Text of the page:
An Ikea spokesman said: “IKEA has nothing to do with ‘Swed House’. What we can see is that they are trying to leap in and serve IKEA customers, and that they are clearly inspired by IKEA.

Belarussian company Swed House has stepped in to fill the void created by IKEA's 2022 exit

Belarussian company Swed House has stepped in to fill the void created by IKEA’s 2022 exit – SOPA Images/LightRocket

Inter IKEA Systems B.V., which is the owner of IKEA’s intellectual property, is looking into “potential actions” to ensure its trademark rights are honoured.

Even Barbie-mania hit Moscow. Bars and clubs across the city have had themed nights encouraging pink fancy dress, says Tickle.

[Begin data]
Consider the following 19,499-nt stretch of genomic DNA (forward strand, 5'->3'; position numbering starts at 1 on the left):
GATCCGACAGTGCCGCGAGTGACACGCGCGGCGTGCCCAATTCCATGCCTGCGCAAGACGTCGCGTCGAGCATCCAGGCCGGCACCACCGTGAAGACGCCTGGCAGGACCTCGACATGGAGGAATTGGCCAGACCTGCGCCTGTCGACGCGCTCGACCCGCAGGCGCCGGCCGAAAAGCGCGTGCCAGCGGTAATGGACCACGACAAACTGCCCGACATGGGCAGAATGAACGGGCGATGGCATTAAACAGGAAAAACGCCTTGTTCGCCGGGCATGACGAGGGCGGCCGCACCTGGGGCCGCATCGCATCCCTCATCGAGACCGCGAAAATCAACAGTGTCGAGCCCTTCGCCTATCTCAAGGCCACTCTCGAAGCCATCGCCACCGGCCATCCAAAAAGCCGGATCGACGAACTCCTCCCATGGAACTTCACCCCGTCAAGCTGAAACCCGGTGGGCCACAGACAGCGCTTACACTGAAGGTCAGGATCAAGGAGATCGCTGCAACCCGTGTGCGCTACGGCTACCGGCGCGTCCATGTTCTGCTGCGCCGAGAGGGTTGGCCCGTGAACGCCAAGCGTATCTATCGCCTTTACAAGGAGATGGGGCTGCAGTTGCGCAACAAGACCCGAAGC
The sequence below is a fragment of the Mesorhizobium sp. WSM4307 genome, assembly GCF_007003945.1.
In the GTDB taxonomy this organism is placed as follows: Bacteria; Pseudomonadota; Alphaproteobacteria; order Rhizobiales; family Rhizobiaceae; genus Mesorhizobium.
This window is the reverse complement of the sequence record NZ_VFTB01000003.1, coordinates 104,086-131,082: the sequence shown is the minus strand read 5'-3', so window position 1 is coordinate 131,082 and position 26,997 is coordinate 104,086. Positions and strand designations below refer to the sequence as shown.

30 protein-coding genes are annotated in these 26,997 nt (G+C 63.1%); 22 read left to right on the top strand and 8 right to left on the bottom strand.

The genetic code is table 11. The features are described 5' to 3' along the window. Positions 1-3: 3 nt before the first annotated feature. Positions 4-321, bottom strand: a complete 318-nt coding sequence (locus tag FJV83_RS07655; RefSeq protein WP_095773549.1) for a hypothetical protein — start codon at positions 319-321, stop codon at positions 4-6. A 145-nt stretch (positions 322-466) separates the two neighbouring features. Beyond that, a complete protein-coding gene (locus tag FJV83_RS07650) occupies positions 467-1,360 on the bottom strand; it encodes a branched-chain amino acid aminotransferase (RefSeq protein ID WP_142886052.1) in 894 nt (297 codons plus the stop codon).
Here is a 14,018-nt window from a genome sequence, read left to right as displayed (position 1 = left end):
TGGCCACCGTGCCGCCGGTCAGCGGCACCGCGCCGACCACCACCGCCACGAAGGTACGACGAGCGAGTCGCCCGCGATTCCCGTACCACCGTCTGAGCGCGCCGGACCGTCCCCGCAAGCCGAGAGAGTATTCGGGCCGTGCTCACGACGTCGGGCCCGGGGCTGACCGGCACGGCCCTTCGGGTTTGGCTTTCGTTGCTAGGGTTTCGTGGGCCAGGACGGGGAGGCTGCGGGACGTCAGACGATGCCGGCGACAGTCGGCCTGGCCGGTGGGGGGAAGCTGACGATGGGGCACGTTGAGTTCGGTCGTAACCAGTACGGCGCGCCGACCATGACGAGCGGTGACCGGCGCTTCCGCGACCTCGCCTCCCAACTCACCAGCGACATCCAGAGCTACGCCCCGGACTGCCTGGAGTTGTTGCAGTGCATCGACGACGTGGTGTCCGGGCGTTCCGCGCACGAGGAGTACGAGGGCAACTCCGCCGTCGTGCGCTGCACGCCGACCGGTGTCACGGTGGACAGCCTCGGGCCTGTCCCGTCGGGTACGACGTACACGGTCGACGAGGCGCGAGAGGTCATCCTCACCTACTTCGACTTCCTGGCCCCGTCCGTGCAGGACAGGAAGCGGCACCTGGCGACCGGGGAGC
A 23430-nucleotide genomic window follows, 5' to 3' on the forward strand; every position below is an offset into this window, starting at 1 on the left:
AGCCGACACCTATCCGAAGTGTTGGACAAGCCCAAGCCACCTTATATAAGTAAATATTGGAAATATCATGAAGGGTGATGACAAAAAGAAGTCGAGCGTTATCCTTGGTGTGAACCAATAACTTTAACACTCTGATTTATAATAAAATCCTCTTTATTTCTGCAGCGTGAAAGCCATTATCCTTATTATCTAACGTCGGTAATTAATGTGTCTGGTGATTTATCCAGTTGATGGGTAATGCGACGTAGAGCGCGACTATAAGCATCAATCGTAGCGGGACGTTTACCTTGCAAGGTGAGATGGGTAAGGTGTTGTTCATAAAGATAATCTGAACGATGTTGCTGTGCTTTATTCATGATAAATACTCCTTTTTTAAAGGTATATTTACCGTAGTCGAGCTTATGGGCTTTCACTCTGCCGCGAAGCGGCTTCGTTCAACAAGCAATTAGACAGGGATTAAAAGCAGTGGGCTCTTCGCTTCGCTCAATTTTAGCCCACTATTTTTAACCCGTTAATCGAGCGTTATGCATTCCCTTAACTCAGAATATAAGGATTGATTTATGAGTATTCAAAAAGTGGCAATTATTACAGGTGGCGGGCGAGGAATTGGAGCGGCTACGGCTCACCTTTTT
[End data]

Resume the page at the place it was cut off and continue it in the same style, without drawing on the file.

The recent film will not be released in Russia, but local voiceover company Red Head Sound has announced it will dub the movie. “There is a strange quirk in Russia that when actors star in their first movie, they get given a voice – one voice actor normally works with a Western actor for their whole career,” says Tickle.

Margot Robbie’s Russian voice double is called Tatiana Shitova.

Weirdly, as shops have changed their supply chains, some new Western products have appeared for the first time. “There is actually some stuff here now that was never here before. I had never seen a Wispa chocolate bar before. Now they are everywhere,” says Tickle.